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The project MARIA (Methods for Assessing the Radiological Impact of Accidents) was initiated in 1983 as part of the CEC Radiation Protection Research Programme. The aim of the project was, firstly, to review and then to develop further methods and models for accident consequence assessment (ACA) within the EC. A European ACA code, COSYMA (COde SYstem from MAria), is now available as a result of the many investigations performed within the MARIA project.

There remain a number of areas within the field of ACA modelling where further development and refinements are required, in addition the COSYMA code and its databases also require maintenance and some further development. These are the aims of the current extension of the MARIA project under the 1990 to 1991 Radiation Protection Programme.
It was the essential aim of the study to identify improved atmospheric dispersion models which can be applied in accident consequence assessment (ACA) codes as a substitute of the conventional straight line Gaussian plume model. Additionally, quantitative indications of the implications which different types of atmospheric dispersion models might have on the results of ACAs were given. The model has to be devised with the requirement that it uses real meteorological data extracted from routine observations which are recorded and reported continuously from meteorological stations. The only data needed by Gaussian like models are measurements of wind speed, wind direction, and precipitation intensity, and, in addition, the stability class which can be derived from synoptic observations.

For these purposes probabilistic comparative calculations have been performed with different kinds of atmospheric dispersion models on the basis of artificial source terms. The model types were:
a Gaussian model (MUSEMET) which can be applied to 3 different modes (the trajectory mode (referred to as mode 1) taking into account hourly changes of spatially homogeneous meteorological conditions) the straight line mode (mode 2) ignoring any information on the wind direction and the straight line model taking into account the wind direction prevailing at the beginning of hourly release phases (referred to as the Gaussian mode 3 model);
a Gaussian like trajectory puff model which is able to consider meteorological data which change temporally and spatially (RIMPUFF);
a Eulerian grid point model which solves the diffusion advection equation numerically and which is potentially able to consider explicitly the 3 dimensional inhomogeneous and instationary wind fields and turbulence fields in the atmosphere (TRANSLOC).

The main result of the study is that there are Gaussian like trajectory models available to substitute the straight line Gaussian model in ACAs. Under the assumptions of t he source terms considered in this study and dependent on their characteristics, quantitative differences which were more or less pronounced arose in the accident consequences due to the application of different atmospheric dispersion models. The study showed that using a trajectory model leads to a spatial distribution of activity over larger areas and an increase of the plume's residence time in the area over which it is dispersing combined with enhanced depletion and dilution by dry and wet deposition processes and tubulent diffusion. Therefore, the activity transported to farther distances may be significantly smaller.

It was a logical consequence from this study to apply trajectory models in the new program system UFOMOD for assessing the consequences of nuclear accidents. This led to a completely novel concept of atmospheric dispersion modelling in the new UFOMOD. Different ranges of validity are distinguished due to the facts that following:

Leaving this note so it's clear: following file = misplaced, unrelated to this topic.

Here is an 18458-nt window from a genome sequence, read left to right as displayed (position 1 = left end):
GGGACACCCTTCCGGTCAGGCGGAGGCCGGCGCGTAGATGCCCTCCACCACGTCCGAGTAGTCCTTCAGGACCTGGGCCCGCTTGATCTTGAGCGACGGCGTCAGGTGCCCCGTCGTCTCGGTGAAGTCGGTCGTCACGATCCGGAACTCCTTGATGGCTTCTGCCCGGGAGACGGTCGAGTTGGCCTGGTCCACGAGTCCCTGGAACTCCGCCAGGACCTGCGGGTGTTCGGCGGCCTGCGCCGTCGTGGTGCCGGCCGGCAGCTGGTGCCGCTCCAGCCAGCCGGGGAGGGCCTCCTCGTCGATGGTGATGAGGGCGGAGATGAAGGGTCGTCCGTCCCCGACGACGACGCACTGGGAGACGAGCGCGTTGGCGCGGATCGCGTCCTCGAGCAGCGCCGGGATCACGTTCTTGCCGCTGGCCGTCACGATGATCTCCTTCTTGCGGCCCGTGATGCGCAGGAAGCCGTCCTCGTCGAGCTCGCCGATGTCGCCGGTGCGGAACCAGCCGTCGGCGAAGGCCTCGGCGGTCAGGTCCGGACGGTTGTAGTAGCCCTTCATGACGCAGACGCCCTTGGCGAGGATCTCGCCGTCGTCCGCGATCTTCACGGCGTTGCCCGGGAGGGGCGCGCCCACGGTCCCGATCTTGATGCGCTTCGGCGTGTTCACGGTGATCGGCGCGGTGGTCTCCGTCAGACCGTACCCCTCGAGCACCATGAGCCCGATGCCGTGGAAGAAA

strictly, Gaussian plume and puff models are only applicable for travel distances up to a few tens of kilometres and that they become increasingly inaccurate or unreliable at longer distances;
site specific characteristics are only relevant in the near range and vanish at farther distances;
the quality and quantity of consequences in the near range (fast protective measures, early health effects) are different from the far range (long term countermeasures, stochastic health effects);
the near range can be modelled much more in detail than the far range;
many applications of ACA refer to only 1 of both distance ranges.

The ranges of validity are then assigned to respective trajectory models:
the near range (less than or equal to 50 km), where modified versions of the atmospheric dispersion models MUSEMET and RIMPUFF are used;
the far range (greater than or equal to 50 km), where the computer code MESOS is applied. (It is a long range dispersion model simulating the transport of radioactive material over large areas up to thousands of kilometres which combines the requirement of short computing time with the ability to disperse radioactive material along precalculated wind fields derived from synoptic meteorological data measured within whole Europe).

UFOMOD and COSYMA (code system from MARIA (methods of assessing the radiological impact of accidents)): Atmospheric dispersion and deposition:
The application of different trajectory models with ranges of validity near to the site and at far distances, respectively, is a significant step forward to an appropriate treatment of site specific problems and questions arising in connection with the transportation of radioactive material over large land areas up to thousands of kilometres. The new structure of OFOMOD clearly reflects this problem oriented modelling by the division into 3 subsystems each built to assess accident consequences resulting from acute or chronic exposure.

The UFOMOD system contains 4 different models for atmospheric dispersion which are appropriate for different applications.

In the 2 near range versions UFOMOD/NE and UFOMOD/NL the segmented plume model MUSEMET and the puff model RIMPUFF can be applied. Both are Gaussian like trajectory models. MUSEMET, as the standard atmospheric dispersion model of the UFOMOD system, is implemented as a subroutine in the UFOMOD code. RIMPUFF is a stand alone code with an appropriate interface to UFOMOD. MUSEMET assumes that hourly meteorological data of 1 single meteorological station are known and that these data are constant in consecutive hourly time intervals. For the application in the far range where the site specific characteristics become less important, the MESOS model is available. It is a trajectory puff model which simulates the transport, dispersion, and deposition of airborne material up to distances of thousands of kilometers, thereby taking into account the changing local meteorological conditions obtained from a database of standard meteorolog ical observations from synoptic stations and ships every 3 hours across Europe.